Emotions While Serving the Dying

emotions while serving the dying

On our last webinar, February 11, we answered the following question: What is the best way to “keep it together” while serving a dying person? How do you not let your emotions get in the way?

Answer: You don’t necessarily need to “keep it together” at all. Please realize that both you and the dying person are going through a profound process, and a lot of feelings are likely to arise, especially if you are a close friend or family member.
It may be useful to inform yourself about the stages of dying, (that is, denial, anger, bargaining, depression, and acceptance) which were briefly discussed during our second webinar, and are described in much greater detail in Elizabeth Kubler Ross’ book On Death and Dying and other texts. Both the dying person and the caregiver (if emotionally close to the dying person) will go through these stages. But communication problems may arise if you and the dying person are at different stages, and so it is important that each of you understand the stage that each of you are in. For example, the dying person may have reached the stage of acceptance, but you may still be depressed or angry. You can easily see how this might complicate your communications.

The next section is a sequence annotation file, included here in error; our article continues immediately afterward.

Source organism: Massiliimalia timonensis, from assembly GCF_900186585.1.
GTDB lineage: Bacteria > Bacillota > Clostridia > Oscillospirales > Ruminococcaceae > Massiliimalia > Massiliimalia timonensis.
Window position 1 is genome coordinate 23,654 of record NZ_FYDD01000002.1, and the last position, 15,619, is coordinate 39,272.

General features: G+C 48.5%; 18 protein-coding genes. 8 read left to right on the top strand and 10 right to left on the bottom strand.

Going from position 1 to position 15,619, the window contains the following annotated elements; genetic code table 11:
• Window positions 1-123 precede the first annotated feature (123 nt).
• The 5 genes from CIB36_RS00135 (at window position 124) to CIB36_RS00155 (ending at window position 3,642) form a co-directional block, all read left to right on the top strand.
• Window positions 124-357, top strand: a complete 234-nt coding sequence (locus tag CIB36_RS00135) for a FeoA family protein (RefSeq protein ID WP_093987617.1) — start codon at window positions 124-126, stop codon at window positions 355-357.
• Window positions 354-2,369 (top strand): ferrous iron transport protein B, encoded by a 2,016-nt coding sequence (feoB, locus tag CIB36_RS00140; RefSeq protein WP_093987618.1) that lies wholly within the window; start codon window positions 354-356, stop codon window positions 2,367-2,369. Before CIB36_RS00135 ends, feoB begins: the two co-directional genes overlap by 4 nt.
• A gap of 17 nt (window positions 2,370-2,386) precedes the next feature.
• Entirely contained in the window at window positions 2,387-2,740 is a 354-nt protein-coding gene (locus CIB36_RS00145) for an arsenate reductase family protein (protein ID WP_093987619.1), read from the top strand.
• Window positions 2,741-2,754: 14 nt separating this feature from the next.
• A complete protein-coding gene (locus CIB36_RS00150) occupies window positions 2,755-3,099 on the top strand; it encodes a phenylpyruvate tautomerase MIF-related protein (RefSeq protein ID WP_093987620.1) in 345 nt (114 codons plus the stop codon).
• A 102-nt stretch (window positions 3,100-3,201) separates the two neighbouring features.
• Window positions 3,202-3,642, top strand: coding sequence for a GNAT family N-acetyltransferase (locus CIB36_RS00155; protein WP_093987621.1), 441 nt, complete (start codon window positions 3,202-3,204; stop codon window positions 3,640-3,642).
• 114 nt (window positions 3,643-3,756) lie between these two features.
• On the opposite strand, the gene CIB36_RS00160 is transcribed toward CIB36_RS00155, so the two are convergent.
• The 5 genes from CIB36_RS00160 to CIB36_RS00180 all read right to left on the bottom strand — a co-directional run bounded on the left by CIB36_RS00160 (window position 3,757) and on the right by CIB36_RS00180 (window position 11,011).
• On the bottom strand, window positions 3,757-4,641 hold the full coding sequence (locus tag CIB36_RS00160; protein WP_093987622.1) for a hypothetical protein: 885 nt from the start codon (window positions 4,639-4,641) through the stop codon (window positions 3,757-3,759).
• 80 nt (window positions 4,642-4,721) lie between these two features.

It would be good, therefore, if you can talk to the dying person about how you feel.  It would also good to share your feelings with other people who can help you process those feelings. In any case, please try to stay in your feelings, whatever they are, because that will encourage the dying person to express whatever he or she is feeling, as well. The person is not likely to do that if you are both being superficial. For example, your crying in the presence of the dying person may encourage them to have a much-needed cry as well.
Always try to be a presence that helps the dying person to feel completely safe to be him or herself in the moment. Before you begin serving such a person, try to spend a little time doing your own spiritual practice, such as prayer or meditation or study of spiritual texts, or invoking whatever being or philosophy whose sacred power you believe in. This will help you to remain compassionate and authentic in your service to the dying person. Your prayer and invocation may even transform the atmosphere such that you and others present become inspired, not fearful or depressed, by the mystery of the dying process.

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